Here are five observations from the Bulls' season-opener loss to the Sixers on Thursday night.

1. How about that first quarter?

In what could wind up being the most exciting quarter all year, the Bulls began the year with a 41-point explosion. The Bulls shot 63 percent in the quarter, at one point scoring on an absurd 11 consecutive possessions. Bobby Portis scored 13 points and hit all five shots, while Zach LaVine added 15 of his own. The ball was moving, they played quickly and caught Philadelphia out of position at times and took care of the ball. The fun times didn't last, but it wound up being the highest scoring first quarter in a Bulls season opener. It was fun. The other three quarters? Well, the first quarter was fun.

2. The defense is as bad as we thought it was

Granted, Kris Dunn is far and away the Bulls' best defender and was out while attending the birth of his baby boy. But this was still about as bad a defensive performance as the Bulls could have had, even against an offensive juggernaut like the Sixers. Communication was off almost from the start, and they always looked two steps behind. The Sixers got just about anything they wanted in transition, meaning it was a moot point that they struggled from beyond the arc. From Jabari Parker to Zach LaVine, it wasn't pretty. They're going to struggle all year long. Dunn isn't going to make enough of a difference. Shoutout to Wendell Carter's block on Ben Simmons, the lone defensive highlight of the night

3. Bobby Portis' bet is off to a good start

Portis was guilty of an ugly defensive performance, as Dario Saric posted a monster line by out-hustling his counterpart much of the night. But offensively Portis continues to shine after a great preseason. Portis, now officially in a contract year, went for 20 points and 10 rebounds and added a steal, a block and three 3-pointers in 29 minutes. Without Lauri Markkanen he's the Bulls' No. 2 scorer behind LaVine. We'll add her, too, that LaVine continued to look smooth on offense. He had 29 points on 19 shots and had seven of the Bulls' 12 free throw attempts.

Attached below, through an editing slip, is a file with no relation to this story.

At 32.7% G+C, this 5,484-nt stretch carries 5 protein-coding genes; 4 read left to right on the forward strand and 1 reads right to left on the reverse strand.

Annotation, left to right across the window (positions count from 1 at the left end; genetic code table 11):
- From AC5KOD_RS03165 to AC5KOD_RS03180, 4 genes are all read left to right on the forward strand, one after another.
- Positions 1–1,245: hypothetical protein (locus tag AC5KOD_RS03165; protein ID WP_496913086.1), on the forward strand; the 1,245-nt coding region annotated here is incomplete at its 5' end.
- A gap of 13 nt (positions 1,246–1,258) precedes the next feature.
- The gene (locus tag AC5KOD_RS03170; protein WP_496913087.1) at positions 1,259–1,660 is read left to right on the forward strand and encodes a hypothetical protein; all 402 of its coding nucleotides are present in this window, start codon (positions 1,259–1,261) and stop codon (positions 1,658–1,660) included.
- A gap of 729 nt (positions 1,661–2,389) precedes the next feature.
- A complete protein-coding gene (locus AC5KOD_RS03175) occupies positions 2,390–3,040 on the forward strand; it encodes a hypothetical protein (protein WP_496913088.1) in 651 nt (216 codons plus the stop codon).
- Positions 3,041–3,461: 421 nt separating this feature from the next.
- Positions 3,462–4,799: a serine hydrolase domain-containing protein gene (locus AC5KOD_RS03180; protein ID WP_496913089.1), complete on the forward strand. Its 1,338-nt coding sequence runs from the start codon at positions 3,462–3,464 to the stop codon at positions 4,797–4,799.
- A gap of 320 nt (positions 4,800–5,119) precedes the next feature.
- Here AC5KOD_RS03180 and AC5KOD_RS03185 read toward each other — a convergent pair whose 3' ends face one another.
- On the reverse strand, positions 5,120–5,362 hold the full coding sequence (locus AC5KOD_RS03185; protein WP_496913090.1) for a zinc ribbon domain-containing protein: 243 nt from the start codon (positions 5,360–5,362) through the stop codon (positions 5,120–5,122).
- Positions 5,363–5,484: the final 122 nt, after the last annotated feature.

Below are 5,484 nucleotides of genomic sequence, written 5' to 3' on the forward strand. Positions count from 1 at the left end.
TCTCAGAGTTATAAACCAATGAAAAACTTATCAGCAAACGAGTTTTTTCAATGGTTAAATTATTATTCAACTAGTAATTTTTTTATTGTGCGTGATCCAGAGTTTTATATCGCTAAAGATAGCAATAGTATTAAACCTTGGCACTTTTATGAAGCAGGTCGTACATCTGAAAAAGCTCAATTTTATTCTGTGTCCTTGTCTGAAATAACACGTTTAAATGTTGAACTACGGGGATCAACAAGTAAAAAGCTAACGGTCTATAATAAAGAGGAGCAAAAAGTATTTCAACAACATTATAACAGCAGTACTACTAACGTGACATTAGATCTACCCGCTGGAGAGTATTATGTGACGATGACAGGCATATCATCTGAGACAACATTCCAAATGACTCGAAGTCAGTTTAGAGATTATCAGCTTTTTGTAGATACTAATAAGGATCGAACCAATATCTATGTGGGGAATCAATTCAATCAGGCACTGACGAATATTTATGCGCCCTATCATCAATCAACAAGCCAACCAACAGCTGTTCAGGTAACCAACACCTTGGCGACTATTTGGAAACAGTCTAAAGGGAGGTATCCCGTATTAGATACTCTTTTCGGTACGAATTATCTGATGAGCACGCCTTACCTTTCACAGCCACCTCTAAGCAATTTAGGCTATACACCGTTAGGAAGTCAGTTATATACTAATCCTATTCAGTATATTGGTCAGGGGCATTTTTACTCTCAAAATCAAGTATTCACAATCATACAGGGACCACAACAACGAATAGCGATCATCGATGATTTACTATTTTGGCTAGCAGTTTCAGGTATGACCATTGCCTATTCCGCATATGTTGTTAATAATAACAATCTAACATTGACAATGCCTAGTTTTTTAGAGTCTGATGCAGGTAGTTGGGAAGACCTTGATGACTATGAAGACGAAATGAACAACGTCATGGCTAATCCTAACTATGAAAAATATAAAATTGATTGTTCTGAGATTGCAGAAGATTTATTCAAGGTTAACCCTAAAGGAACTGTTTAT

4. The backup point guard job is up for grabs

Cam Payne's leash is incredibly long. He's the best option for now once Kris Dunn eventually returns, but it's probably time for Ryan Arcidiacono and Tyler Ulis to get a look. Payne finished 0-for-4 with five assists and a turnover in 22 minutes. No one was expecting Payne to match Ben Simmons stat for stat (Simmons went for his third career-triple double in four games against the Bulls). But the ball routinely stopped when it got into Payne's hands, and he didn't seem to know where to go once he pushed in transition. His speed is a positive, but once he gets to his spot he struggled to make the right play. And he's a clear negative defensively. Arcidiacono and Ulis aren't exactly Gary Payton, but they deserve looks at some point in the near future. Arcidiacono had 8 points, 4 rebounds and 8 assists in 28 minutes. That came against Philly's second unit, but he was decidely better.

5. Jabari Parker will want a do-over

Friday feels like forever ago. For all Portis did well to close the preseason, it was gone on Thursday. Parker's final line is a bit misleading because of the points he scored when the game was well out of reach. The truth was Parker's shot selection early was awful, and his defense was a real liability. It was the "cons" side of his scouting report played out on the court. There's still hope he can improve, of course, and Hoiberg will need to find the right combinations to make him successful. But we can probably rule out him at small forward if he's having trouble staying in front of power forwards.